Best family holiday in Japan

Jess10

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Sep 13, 2017
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Hi I am a tad overwhelmed by all the options in Japan. Would love any great experiences ie specific resorts and accomodation for a family of 4. Kids will be 8 and 10 next year and are complete beginners. Hubby and I are experienced snowboarders (but haven't been to the snow for a few years!) We would love a cultural experience too :)
 
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Born2ski

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So you'll need a place with English ski school for the kids at a minimum. The question is how comfortable are you and the kids with Japanese culture ? Do you need a place with a lot of spoken English, western food options and western style apartments or are you ready to dive straight in to Japan ? Those choices will narrow your options.
 
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MarkGC

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English speaking ski school seems like it would be the go for the kiddies. I had a good experience in Myoko with Myoko Snowsports, the group lessons were essentially privates most days. Hakuba, Niseko and many others will also have similar english speaking ski schools.

If you have only skied or boarded in Oz, you make take a little backstep in japan if you get great conditions (like the 3 metres in 3 days we had in 2012), trying to teach kids in different conditions would be a challenge.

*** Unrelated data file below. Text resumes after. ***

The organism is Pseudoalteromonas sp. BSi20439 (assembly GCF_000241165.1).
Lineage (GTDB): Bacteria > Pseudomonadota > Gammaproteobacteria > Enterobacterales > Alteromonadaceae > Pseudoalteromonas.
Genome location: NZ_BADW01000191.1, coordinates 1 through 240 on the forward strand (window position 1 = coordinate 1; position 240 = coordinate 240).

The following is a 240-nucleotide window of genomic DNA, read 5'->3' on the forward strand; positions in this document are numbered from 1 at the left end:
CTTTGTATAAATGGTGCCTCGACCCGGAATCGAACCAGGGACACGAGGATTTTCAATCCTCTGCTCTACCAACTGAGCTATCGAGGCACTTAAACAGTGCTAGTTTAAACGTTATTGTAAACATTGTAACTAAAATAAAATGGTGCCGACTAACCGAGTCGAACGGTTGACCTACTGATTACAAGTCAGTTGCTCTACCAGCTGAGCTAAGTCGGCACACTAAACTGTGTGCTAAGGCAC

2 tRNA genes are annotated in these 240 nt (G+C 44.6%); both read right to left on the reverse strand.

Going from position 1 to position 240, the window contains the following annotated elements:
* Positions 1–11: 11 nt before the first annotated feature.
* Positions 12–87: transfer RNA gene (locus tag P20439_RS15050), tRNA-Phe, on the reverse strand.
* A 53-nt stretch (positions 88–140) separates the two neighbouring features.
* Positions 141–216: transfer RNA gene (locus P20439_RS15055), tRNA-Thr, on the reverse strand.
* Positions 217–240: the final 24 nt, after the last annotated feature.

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skichanger

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Yeah it can be a bit overwhelming.And you will be told to ask more specific questions or give more info. Problem is that starting out you do not know what to ask or what is important info to provide. Some initial things to think about that will narrow down your choices:

Which island: Honshu or Hokkaido. Hokkaido is further north and thus colder. But will have better snow if you are going early or late season. Can also involve longer travel time.

You probably want somewhere with lessons in English for the kids. Probably the most limiting factor actually. There are other threads with this information.

What is your budget? This will influence your accommodation options. But there are lots of choices in all price ranges.

How long is your holiday and do you wan to spend time doing some other touristy stuff? A couple of days, say in Tokyo, either end of your holiday is a good option.

and what type of accommodation do you want? There is very little self contained accommodation apart from at Hakuba or Niseko. The other choices are hotels or pensions. Think about whether either of your children are fussy eaters as food options, e.g. Japanese breakfast, can be confronting for some kids.

Really think about the things that are important to you and that will help people provide information as well as help you narrow down the options.

First trip to Japan I would opt for English speaking places in the better known resorts. Just makes things easier, especially with the kids.
 

shabu_shabu